What's Spring Training Like Without Joe Mauer?

Mandatory Credit: Brad Rempel-USA TODAY Sports

This spring has brought uncharted territory for the Minnesota Twins in myriad ways.

First-year manager Rocco Baldelli has brought on a largely new staff, and there are new faces all over the diamond, like Nelson Cruz, Jonathan Schoop and Martin Perez, to name a few.

But perhaps the biggest change is who is not in Fort Myers.

Well, he was over the weekend, but it was with his family and as a spectator.

Of course, we’re talking about Joe Mauer, who announced his retirement after 15 MLB seasons and what team PR boss Dustin Morse estimated was 17 or 18 spring trainings in Fort Myers with the club.

Gone is Mauer, who held down the far left corner of the clubhouse at Hammond Stadium, much like he did at Target Field in his nine seasons playing there. Gone are Brian Dozier and Eduardo Escobar — trade deadline departures whose absences have become even more evident as the offseason has left players with time to reflect.

So what’s it like without these guys, including most notably, Joe?

I decided to ask a few of them so you could hear it in their own words.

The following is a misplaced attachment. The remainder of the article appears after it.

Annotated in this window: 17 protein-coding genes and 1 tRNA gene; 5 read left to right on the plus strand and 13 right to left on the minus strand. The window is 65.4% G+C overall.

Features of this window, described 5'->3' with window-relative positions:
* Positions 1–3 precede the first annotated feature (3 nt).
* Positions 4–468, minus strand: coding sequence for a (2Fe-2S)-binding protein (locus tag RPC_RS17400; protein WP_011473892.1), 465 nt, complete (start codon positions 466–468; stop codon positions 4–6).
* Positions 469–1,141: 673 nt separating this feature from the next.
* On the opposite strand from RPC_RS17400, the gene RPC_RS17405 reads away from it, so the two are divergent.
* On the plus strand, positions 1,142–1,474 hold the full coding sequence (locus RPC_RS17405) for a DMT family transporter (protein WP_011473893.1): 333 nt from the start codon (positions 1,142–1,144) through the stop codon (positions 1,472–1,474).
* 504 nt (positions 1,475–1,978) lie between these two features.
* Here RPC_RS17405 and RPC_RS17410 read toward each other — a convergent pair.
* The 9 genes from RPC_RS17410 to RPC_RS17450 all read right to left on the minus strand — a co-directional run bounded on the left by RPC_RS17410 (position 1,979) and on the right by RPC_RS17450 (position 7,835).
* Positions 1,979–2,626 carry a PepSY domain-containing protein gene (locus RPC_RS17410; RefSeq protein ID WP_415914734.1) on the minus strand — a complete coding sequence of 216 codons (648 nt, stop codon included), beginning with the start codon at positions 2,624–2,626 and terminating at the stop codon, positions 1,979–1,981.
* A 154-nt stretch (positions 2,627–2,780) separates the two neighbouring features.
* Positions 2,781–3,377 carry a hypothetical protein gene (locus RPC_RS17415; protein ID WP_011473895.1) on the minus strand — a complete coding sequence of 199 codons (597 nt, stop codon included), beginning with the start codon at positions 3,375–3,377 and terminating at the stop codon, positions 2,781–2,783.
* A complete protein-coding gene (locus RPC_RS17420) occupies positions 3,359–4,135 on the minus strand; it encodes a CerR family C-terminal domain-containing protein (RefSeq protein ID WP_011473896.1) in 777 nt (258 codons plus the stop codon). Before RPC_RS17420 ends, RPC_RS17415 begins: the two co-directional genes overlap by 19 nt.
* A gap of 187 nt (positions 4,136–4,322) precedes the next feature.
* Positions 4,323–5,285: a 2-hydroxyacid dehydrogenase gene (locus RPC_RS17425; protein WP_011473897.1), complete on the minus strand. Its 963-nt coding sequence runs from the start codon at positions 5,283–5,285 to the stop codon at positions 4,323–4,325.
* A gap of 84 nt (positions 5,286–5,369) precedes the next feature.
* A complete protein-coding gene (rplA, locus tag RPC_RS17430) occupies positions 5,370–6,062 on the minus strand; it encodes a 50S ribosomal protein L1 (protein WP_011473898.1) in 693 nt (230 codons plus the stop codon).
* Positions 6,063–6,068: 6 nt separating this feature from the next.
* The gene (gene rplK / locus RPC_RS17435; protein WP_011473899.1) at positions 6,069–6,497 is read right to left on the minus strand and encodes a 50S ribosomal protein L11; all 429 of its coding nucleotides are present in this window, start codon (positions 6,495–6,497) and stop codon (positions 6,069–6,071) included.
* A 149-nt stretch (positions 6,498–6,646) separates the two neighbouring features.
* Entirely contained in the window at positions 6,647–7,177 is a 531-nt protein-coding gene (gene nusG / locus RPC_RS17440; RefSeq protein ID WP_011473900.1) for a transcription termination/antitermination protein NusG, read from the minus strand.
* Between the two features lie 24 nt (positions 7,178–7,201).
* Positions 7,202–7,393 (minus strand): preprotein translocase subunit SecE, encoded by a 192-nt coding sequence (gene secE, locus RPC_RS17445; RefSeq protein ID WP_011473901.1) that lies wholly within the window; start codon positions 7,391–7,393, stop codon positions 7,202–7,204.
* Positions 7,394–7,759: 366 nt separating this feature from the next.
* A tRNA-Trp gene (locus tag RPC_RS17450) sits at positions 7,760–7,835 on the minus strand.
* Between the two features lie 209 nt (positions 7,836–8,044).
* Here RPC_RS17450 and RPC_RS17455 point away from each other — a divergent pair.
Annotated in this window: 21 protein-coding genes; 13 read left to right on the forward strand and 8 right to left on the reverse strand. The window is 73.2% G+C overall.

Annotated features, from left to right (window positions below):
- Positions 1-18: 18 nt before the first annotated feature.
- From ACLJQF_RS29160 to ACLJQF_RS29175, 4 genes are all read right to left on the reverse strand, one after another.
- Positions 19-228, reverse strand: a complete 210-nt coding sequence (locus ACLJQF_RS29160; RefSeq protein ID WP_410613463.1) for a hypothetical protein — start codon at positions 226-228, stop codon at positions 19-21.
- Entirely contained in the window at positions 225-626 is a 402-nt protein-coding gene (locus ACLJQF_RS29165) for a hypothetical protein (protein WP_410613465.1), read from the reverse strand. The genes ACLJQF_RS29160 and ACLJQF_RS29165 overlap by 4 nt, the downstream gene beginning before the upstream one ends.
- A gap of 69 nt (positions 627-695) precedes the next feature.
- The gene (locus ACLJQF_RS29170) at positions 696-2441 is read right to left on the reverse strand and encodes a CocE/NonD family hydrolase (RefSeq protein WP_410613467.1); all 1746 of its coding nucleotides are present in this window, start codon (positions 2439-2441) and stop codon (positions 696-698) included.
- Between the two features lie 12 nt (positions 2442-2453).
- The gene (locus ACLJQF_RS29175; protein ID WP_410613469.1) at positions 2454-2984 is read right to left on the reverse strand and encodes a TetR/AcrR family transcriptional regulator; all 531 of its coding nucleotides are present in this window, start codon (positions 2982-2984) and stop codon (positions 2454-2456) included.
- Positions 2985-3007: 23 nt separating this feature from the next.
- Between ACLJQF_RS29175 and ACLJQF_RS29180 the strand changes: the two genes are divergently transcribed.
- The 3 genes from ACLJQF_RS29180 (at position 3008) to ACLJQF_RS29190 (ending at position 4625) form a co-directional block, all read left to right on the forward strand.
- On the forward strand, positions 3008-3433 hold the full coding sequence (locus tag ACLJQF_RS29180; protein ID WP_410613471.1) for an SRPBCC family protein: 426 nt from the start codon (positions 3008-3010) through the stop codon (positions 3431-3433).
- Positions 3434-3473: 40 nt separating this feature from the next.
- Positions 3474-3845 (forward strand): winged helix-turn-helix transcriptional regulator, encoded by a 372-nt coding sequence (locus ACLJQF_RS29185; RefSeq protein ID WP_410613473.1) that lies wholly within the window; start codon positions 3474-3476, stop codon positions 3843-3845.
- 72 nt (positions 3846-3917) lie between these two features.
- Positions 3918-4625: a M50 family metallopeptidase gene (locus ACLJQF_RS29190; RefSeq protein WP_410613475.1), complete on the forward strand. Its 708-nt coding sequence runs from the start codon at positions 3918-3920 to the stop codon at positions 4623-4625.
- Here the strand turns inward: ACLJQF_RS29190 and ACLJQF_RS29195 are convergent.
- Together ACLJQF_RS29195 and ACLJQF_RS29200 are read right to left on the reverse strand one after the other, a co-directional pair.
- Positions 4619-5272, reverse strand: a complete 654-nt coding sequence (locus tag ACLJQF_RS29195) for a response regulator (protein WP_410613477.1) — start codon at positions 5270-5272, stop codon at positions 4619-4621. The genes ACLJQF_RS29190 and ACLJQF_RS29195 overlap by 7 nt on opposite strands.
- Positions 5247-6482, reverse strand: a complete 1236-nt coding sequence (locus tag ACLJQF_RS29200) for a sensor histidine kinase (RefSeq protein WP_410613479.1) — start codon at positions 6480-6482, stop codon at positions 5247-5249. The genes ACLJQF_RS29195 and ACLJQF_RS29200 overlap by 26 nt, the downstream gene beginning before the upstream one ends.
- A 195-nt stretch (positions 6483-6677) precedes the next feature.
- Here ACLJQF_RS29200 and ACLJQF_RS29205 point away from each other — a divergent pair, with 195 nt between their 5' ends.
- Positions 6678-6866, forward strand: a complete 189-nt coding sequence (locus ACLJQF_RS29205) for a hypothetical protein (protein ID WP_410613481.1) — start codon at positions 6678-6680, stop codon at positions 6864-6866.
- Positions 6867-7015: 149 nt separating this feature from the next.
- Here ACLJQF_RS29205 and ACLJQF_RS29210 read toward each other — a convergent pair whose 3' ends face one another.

Outfielder Jake Cave

When did it become real?

“It became kind of real when he officially announced it. I watched his press conference. It was sad. It was bittersweet. Selfishly I’d like to have Joe around because he helped me so much. But I’m happy for him. It’d be cool to see him a little bit to say ‘What’s up?’ But I got to see him at TwinsFest and stuff like that, so it was cool to see him and ask him about how his family is doing and stuff like that.

Aug 10, 2018; Detroit, MI, USA; Minnesota Twins center fielder Jake Cave (60) is congratulated by first baseman Joe Mauer (7) after scoring in the ninth inning against the Detroit Tigers at Comerica Park. Mandatory Credit: Rick Osentoski-USA TODAY Sports

Was there another level of finality in Fort Myers?

“Yeah. It’s going to be different. That’s going to be tough for sure. But it’s one of those things where you’ll see his pictures and numbers everywhere. I’m sure he’ll be around. I mean I don’t know. Nobody’s really asked him about it. I can’t see him staying away from the ballfield. I don’t see myself staying away from the ballfield ever when I’m done. I don’t see Joe ever doing it. He’s the man.”

Team in good hands without Mauer/Dozier/Escobar leadership-wise?

“Yeah. So far, it’s just spring, but it’s not really like a leadership thing. Everybody is having fun. Everybody is talking to everybody. Everybody is happy for each other when they come to the dugout after a big hit. It just seems like it’s a cool clubhouse and a great dynamic we have going on.”

Reliever Taylor Rogers

How weird is it really?

“Ha, it’s a little different, yeah. Didn’t really know what it was going to be like until we got down here (to Fort Myers). But I think the season will certainly be different, too. We still just talk about him and some of the stuff he used to do so his legacy still kind of lives on. A lot of times we talk about him and it seems like he’s dead. ‘Oh, Joe used to this. Remember when Joe did this?’ We need to talk about him in the present tense still. *laughs*